When once the soul is savingly affected by means of prayer, and by the knowledge of the Holy Scriptures, then, and not till then, the heart will treasure up within itself holy wishes, holy purposes, and holy meditations. Our wishes shew the state of our affections : our purposes shew the state of our wills : our meditations shew the state of our understandings. If the whole heart be sanctified and given to God, then will our thoughts be prepared to comply with that beautiful and comprehensive precept of St. Paul: “ Whatsoever things are true, whatsoever things are honest, whatsoever things are just, whatsoever things are pure, whatsoever things are lovely, whatsoever things are of good report ; if there be any virtue, and if there be any praise, think on these things.” (Phil, iv. 8.)

2. As the heart takes the lead, so does the life and conduct follow. We pray therefore for grace yet further, to do those things that be rightful. We desire to obey from the heart. This petition, explained in all its particulars, might lead us to consider all the duties which we owe to God, to our neighbour, and to ourselves. Briefly, it sums up all obedience. It expresses the same rule as that, which the apostle has in a single verse enjoined : “ Follow peace with all men, and holiness, without which no man shall see the Lord.” (Heb. xii. 14.) And that the force of the obligation lying upon us, may be the better perceived, there is added in the Collect one very emphatic word : “ to think and do always.That is—at all times, in all places and companies, let it be our aim to stand perfect and complete in all the will of God. Circumstances may vary : but our bounden duty to “ do all to the glory of God,” never varies. We need fresh supplies of grace and wisdom continually: but our motive and purpose must be unalterably one and the same. “ As he which hath called you is holy, so be ye holy in all manner of conversation and godliness.”

We pray that we may be "enabled" thus to do; humbly acknowledging that of our ourselves we are not able. This confession accords with what our Lord plainly declared to his disciples : a declaration which we too shall daily feel, if we are his disciples indeed. “ Abide in me, and I in you : as the branch cannot bear fruit of it self, except it abide in the vine, no more can ye, except ye abide in me: for without me ye can do nothing.” (John xv. 4, 5.)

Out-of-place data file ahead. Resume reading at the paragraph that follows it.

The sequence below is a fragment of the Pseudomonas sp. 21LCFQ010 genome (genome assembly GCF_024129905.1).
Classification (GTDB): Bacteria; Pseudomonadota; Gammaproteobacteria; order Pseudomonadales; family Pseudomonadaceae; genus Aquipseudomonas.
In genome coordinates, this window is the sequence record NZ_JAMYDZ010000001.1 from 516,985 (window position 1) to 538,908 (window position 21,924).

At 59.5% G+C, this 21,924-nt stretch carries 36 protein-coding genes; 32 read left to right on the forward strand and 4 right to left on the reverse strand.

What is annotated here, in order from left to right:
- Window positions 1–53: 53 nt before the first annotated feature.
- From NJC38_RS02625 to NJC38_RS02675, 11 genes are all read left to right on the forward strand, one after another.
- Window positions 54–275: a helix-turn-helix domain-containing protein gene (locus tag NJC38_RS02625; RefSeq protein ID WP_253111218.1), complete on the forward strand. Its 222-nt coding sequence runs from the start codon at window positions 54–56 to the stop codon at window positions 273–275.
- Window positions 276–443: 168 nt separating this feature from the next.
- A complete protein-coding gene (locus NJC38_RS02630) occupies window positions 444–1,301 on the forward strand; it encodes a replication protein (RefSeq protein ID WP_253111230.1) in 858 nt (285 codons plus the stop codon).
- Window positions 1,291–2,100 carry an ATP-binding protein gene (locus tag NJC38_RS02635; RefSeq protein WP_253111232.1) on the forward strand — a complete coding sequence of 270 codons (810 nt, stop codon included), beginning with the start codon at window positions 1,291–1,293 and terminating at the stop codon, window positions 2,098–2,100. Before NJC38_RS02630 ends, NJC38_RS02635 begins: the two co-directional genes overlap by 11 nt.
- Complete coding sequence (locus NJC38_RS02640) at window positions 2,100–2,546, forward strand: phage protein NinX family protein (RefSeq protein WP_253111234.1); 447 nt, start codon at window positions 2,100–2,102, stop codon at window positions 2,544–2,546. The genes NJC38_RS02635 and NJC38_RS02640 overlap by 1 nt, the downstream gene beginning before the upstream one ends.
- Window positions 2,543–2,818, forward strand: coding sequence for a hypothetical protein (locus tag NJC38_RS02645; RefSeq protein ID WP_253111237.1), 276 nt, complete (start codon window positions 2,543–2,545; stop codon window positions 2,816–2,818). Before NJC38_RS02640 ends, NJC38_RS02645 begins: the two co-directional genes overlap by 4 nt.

Finally, the plea offered up is, the name of Christ Jesus the Lord. In all their thoughts and actions, believers live by him, and to him. Therefore, as St. Paul commands, “ Whatsoever ye do in word or deed, do all in the name of the Lord Jesus, giving thanks unto God and the Father through him." To him be glory for ever and ever : Amen.

TENTH SUNDAY AFTER TRINITY. The communion which the saints enjoy with their heavenly Father depends, both on his willingness to hear, and their readiness to pray. These two considerations form the subject of the Collect for this Sunday.

1. First, we intreat the Lord to hear the prayers, which we offer up in humility and dependence. We come before him as his “humble servants; ” desirous to obey him; hoping that he will grant us the privilege of continuing in his family and household ; and willing (as becomes us) to take the lowest place, being conscious that we are not worthy of the least of all his mercies.

While we thus appeal to the known mercy of our God, can it be that we should entertain a doubt, whether he will hear us? Is there any thing that can possibly lead us to think that his ears are not open ? So far from this being the case, ought we not to believe that to every breath wbich passes from our lips, to every wish that flows from our hearts, he is at all times attentive ?

This is true; and yet we may and shall in many instances have cause to feel a special necessity for entreating the Lord to open his ears to our supplications. When we have been for some time negligent in prayer, it is reasonable to expect that he will not immediately on our first cry condescend to hear and answer us. Still more, when we have grieved his Holy Spirit by sin, can we doubt whether he will mark his displeasure by something like a frown? “ Behold,” he says to Israel of old, “ the Lord's hand is not shortened that it cannot save; neither his ear heavy that it cannot bear : But your iniquities have separated between you and your God, and your sins have hid his face from you, that he will not hear.” (Isaiah lix. 1, 2.)